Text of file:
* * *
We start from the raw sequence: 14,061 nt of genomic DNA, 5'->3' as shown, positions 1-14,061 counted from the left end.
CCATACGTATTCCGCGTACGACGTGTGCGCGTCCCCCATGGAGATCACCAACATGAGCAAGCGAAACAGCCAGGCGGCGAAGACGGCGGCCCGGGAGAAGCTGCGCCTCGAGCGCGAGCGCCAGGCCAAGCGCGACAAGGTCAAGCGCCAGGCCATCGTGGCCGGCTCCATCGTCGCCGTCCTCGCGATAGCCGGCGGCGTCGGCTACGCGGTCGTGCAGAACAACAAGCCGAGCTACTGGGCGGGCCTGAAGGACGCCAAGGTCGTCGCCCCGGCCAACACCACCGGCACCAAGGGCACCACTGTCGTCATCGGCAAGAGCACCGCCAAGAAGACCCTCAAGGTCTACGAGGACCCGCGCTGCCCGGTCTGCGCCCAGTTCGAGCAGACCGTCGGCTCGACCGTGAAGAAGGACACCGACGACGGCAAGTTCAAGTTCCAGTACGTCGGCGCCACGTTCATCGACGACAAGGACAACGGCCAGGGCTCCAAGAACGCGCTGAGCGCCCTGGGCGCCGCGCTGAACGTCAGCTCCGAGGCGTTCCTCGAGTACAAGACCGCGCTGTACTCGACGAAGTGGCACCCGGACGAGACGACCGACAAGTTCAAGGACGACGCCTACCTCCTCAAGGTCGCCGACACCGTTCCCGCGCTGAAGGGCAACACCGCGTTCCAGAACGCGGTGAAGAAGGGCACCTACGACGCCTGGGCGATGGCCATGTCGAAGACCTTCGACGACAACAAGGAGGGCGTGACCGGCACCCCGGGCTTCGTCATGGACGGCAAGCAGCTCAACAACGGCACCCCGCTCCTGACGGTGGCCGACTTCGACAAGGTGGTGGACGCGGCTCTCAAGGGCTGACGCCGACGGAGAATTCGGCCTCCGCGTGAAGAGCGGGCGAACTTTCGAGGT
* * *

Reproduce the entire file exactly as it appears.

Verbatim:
We start from the raw sequence: 14,061 nt of genomic DNA, 5'->3' as shown, positions 1-14,061 counted from the left end.
CCATACGTATTCCGCGTACGACGTGTGCGCGTCCCCCATGGAGATCACCAACATGAGCAAGCGAAACAGCCAGGCGGCGAAGACGGCGGCCCGGGAGAAGCTGCGCCTCGAGCGCGAGCGCCAGGCCAAGCGCGACAAGGTCAAGCGCCAGGCCATCGTGGCCGGCTCCATCGTCGCCGTCCTCGCGATAGCCGGCGGCGTCGGCTACGCGGTCGTGCAGAACAACAAGCCGAGCTACTGGGCGGGCCTGAAGGACGCCAAGGTCGTCGCCCCGGCCAACACCACCGGCACCAAGGGCACCACTGTCGTCATCGGCAAGAGCACCGCCAAGAAGACCCTCAAGGTCTACGAGGACCCGCGCTGCCCGGTCTGCGCCCAGTTCGAGCAGACCGTCGGCTCGACCGTGAAGAAGGACACCGACGACGGCAAGTTCAAGTTCCAGTACGTCGGCGCCACGTTCATCGACGACAAGGACAACGGCCAGGGCTCCAAGAACGCGCTGAGCGCCCTGGGCGCCGCGCTGAACGTCAGCTCCGAGGCGTTCCTCGAGTACAAGACCGCGCTGTACTCGACGAAGTGGCACCCGGACGAGACGACCGACAAGTTCAAGGACGACGCCTACCTCCTCAAGGTCGCCGACACCGTTCCCGCGCTGAAGGGCAACACCGCGTTCCAGAACGCGGTGAAGAAGGGCACCTACGACGCCTGGGCGATGGCCATGTCGAAGACCTTCGACGACAACAAGGAGGGCGTGACCGGCACCCCGGGCTTCGTCATGGACGGCAAGCAGCTCAACAACGGCACCCCGCTCCTGACGGTGGCCGACTTCGACAAGGTGGTGGACGCGGCTCTCAAGGGCTGACGCCGACGGAGAATTCGGCCTCCGCGTGAAGAGCGGGCGAACTTTCGAGGT